NM: I actually come much more from that side of things. I’ve not been as experienced in improv, but I came from more of TV production and short video production with very small budgets where everything has to be planned out. I was working at Funny or Die at the time where we had miniscule budgets to do pretty grand-scale shoots with celebrities who only have an hour. And if you don’t get what you need in an hour, you don’t get them again. That’s it. So the kind of attention to the structure and the rigidity of it, that was more my side of the process.
MB: Yeah, because I wrote it originally as a screenplay to be a movie. If it had gone straight from screenplay to be made a movie, [without ever been produced] on the stage, I don’t think it would’ve been nearly as good because just being able to hone everything over two years really helped.
It does have that ambition to it, and it works completely as a whole, but with a lot of comedy these days being compressed, I couldn’t help but notice this also has a kind of has an episodic feel. Is that something you actually intended?
MB: I think maybe what you see is that every scene I wanted there to be something that we were really excited about shooting. That was a goal of ours. Hopefully you think everything’s funny, but every scene had to have at least that one thing where there will be the special thing that will make it pop out and memorable.
NM: And being able to hang the movie on kind of this preexisting structure of all dance movies really. It was just taking those scenes and going, okay, we need to advance this part of a story here, but what are we going to do to have fun while we do that. So that’s where a lot of the more ambitious dance numbers came in.
UCB is a brand that could seemingly get financing for projects on a larger scale than this from studios or otherwise, but that you’ve perhaps opted for lower budgets with more creative control. Has that actually been the case?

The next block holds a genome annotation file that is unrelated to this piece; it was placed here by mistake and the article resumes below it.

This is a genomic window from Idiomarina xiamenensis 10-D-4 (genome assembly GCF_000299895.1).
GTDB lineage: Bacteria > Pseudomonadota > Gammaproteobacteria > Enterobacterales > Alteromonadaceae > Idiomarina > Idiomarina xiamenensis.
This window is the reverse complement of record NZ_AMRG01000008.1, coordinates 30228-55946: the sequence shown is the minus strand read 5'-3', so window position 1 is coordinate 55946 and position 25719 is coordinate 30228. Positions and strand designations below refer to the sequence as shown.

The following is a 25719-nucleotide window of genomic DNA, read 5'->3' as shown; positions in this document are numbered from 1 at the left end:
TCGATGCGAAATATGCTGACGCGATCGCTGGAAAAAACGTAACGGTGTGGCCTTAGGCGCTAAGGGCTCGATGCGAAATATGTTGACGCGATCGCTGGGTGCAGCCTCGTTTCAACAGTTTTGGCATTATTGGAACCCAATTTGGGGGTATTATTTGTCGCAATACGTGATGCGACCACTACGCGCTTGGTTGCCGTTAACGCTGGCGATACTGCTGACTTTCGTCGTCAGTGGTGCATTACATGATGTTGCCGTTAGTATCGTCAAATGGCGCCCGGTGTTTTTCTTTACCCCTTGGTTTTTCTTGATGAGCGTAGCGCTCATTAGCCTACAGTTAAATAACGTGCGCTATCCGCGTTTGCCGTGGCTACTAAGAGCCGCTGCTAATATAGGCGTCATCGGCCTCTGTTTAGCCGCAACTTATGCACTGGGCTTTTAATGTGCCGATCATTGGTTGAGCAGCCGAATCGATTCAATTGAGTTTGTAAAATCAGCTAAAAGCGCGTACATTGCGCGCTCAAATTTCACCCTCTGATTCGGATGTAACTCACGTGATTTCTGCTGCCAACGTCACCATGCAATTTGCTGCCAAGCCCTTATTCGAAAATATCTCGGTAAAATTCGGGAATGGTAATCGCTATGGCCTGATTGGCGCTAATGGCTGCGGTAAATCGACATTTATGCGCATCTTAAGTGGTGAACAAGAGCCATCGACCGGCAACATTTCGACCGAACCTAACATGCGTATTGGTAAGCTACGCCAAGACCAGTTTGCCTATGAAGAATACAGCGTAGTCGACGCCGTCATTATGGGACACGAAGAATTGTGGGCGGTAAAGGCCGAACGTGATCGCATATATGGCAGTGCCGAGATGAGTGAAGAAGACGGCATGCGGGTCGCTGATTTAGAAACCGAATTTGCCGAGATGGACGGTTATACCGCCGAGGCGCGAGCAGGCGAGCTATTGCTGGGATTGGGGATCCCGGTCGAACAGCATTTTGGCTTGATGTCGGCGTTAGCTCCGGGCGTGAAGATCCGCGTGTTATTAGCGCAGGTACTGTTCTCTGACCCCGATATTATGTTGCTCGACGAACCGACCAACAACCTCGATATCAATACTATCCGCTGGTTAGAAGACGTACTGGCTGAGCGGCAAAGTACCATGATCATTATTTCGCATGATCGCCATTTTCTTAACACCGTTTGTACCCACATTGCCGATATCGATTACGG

MB: We were offered $40 million by Universal to make this film and I said, “No.” [laughs] They wanted Johnny Depp to be the lead and I said no! I do not want that much attention.
NM: I did not know that.
MB: Yeah, I’m sorry to tell you. But…that is true what you’re saying. We do have complete creative control and that is one of the things that is so fucking awesome about doing your own movie and financing it. If we had tried to sell it, they probably would’ve made us change a lot of stuff. There’s no way we would’ve had the same cast and I feel like our cast was the best cast. I have lots of funny friends that are from my peer group that I grew up doing comedy with that I could’ve cast, but I think these guys, most of them or a good majority that are completely unknown, did the best.
NM: They had two years of rehearsals. I don’t care who you get, you’re not going to get a better cast than that.
The reason I ask that is because there are other comedy troupes out there that have the same wherewithal, but perhaps not the same mandate that UCB seems to have to make movies.
MB: I don’t know. It takes a long time to make a movie though. This took us from writing it until right now, it’s been almost a decade. And “Wild Girls Gone” from making it to making it street legal, it took six years. Everything takes so long in making movies, you have to be really patient and understand that’s what the process is.
What was it like to direct? You’re both first-time feature directors.
NM: It was as challenging and terrible as I hoped. [laughs]
MB: He had the hard part…I had the hard part writing and honing for two years, but then when we got down to the actual shoot days, Neil was working much harder than I was.
NM: In my mind, I had said, okay, well, I’ve done a lot of shorts and viral stuff and things like that and I go, well, this is just like eight of those back to back. But it was as tough as I could’ve imagined it because we shot the whole thing in 13 days, which is a ridiculously short amount of time for anything, nevermind with musical dance choreographed scenes like that. It was really exhausting. I got three hours of sleep a night and then I had a physical collapse afterwards.
You spoke earlier about wanting to respect the dance and musical aspects of this. Were the professional dancers actually arriving on set and wondering what they’ve gotten themselves into with such crazy numbers?